In their preparation for next month's FIFA U-17 World Cup, England have found a "great ally" in India coach Stephen Constantine who has been giving valuable local tips leading up to the tournament, coach Steve Cooper said.
"Stephen's been really helpful with some local knowledge. In all of the venues that we visited, he was of great help and we are grateful for that. He is busy himself with the Indian national team. He is doing a great job there. Stephen has been a good ally for us," Cooper told IANS in an interview from London.
"I am grateful for the professional information that he has given us," he said.
Constantine, an Anglo-Cypriot, said previously that the Football Association (FA) -- the apex body of England soccer -- had reached out to him for guiding the Under-17 team and he was ready to "help them as much as I can".
England, placed in Group F along with Chile, Iraq and Mexico, will play their group games at the Vivekananda Yuva Bharati Krirangan (Salt Lake Stadium) here.
The Three Lions, as they are fondly called, will take on South American giants Chile in their opener on October 8.
"It's a tough group and I have said before that I think all the groups are pretty evenly matched. But you expect that in a World Cup.
"We have got Chile that were the runners up in their qualifiers. And Iraq and Mexico have won there. That tells us a lot about the strength of the group," Cooper, 37, said.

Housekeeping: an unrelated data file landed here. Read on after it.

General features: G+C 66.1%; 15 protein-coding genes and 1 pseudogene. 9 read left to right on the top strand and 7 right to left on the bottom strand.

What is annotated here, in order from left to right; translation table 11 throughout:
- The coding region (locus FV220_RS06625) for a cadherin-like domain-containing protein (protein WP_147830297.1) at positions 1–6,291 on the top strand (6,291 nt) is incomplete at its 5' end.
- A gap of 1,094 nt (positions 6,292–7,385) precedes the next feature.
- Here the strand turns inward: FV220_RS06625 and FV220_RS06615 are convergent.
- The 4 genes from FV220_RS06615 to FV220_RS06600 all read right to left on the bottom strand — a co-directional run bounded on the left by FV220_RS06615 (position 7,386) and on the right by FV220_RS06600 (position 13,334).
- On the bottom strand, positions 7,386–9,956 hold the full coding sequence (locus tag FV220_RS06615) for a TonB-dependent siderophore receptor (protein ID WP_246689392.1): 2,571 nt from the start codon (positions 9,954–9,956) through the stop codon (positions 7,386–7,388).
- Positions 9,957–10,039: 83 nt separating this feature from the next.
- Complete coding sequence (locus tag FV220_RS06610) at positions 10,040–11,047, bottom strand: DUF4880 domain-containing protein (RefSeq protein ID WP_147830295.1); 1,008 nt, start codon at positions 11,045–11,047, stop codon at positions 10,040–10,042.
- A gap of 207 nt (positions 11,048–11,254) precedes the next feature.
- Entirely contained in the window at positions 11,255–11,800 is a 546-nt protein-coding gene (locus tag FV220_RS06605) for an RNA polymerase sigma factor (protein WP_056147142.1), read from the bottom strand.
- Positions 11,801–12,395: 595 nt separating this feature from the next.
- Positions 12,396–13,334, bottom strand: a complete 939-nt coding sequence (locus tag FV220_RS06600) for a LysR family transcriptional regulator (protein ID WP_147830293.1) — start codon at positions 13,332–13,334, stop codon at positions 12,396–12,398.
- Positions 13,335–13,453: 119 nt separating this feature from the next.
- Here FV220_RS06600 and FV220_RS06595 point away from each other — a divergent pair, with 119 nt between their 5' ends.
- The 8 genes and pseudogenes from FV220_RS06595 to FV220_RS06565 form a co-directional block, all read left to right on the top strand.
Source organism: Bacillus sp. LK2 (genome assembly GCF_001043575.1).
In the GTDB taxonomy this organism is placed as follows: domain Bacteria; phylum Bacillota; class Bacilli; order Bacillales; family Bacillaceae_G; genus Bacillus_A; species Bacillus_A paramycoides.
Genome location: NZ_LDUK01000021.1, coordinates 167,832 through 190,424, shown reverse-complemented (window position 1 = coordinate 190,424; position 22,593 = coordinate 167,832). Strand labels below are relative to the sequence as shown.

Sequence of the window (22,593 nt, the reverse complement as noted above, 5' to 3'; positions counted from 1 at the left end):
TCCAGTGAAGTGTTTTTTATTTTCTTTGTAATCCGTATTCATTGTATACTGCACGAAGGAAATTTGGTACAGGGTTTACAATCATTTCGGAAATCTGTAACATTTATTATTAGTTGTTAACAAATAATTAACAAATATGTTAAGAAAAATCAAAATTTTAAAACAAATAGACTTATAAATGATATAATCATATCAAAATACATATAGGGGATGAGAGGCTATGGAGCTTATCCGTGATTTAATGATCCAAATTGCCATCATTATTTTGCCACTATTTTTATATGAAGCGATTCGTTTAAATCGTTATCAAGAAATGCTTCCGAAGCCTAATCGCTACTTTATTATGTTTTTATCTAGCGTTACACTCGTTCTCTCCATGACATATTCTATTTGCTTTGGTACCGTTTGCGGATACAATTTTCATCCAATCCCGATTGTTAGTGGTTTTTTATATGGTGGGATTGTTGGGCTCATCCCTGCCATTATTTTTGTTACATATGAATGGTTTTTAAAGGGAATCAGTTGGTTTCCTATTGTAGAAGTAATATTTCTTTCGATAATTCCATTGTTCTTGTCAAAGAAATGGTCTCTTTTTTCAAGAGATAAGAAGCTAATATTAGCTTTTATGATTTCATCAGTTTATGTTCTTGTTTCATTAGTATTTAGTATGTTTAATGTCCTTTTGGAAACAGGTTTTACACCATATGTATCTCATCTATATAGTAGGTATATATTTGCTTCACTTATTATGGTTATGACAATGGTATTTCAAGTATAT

England have got a clutch of highly-rated footballers like Jadon Sancho, who recently joined German Bundesliga side Borussia Dortmund from Manchester City and was voted the player of the tournament at the European U-17 Championship in which England were the runners-up.
Then, there is Manchester United forward Angel Gomes and City's midfielder Phil Foden.
Cooper, though, is not eager to rely on individual talent.
"All England teams will tell you it is not about any individual but about the team," he said.
"Everybody will play as a team when we come to India. We are aware that we have some good players but we have that all over the pitch. With regard to our chances in India, like any other top team, we want to be successful. If we get it right, we can be successful whatever team comes our way."
England have plans of arriving early and Cooper said they will play a friendly game against New Zealand in Mumbai before coming to Kolkata. "We will make the most of the opportunity."
Asked if senior team pros and support staff helped the team prepare better, Cooper said: "Of course, St. George's Park (England's training base) has an environment now where from top to bottom everything is joined up. So we do have easy access to the first team staff and players. But we are also asking a lot of questions and (absorbing) the experiences that people may have in the building.
"Also, the recent U-20 success in South Korea... and the entire staff is at St. George's Park and we sit in the same office. So there is feedback and informal stuff as well. We are trying to do as much research as we can (and tapping) people inside and outside the organisation."
The England U-20 team clinched the World Cup earlier this year in South Korea.
Cooper said his first impressions on India when he came down for the World Cup draw in Mumbai and later in Kolkata were that the organisers are "desperate" to make the tourney a success.
"The first impression I got is that they are desperate to do the best job possible. When they do that, they will do a great job. There is a massive interest across the country, especially Kolkata.
"When we went there you could see people are really excited; and they are hosting the final, so with all that they will be looking to inspire as many kids as possible to start playing football," Cooper concluded.
(Debayan Mukherjee can be contacted at firstname.lastname@example.org)
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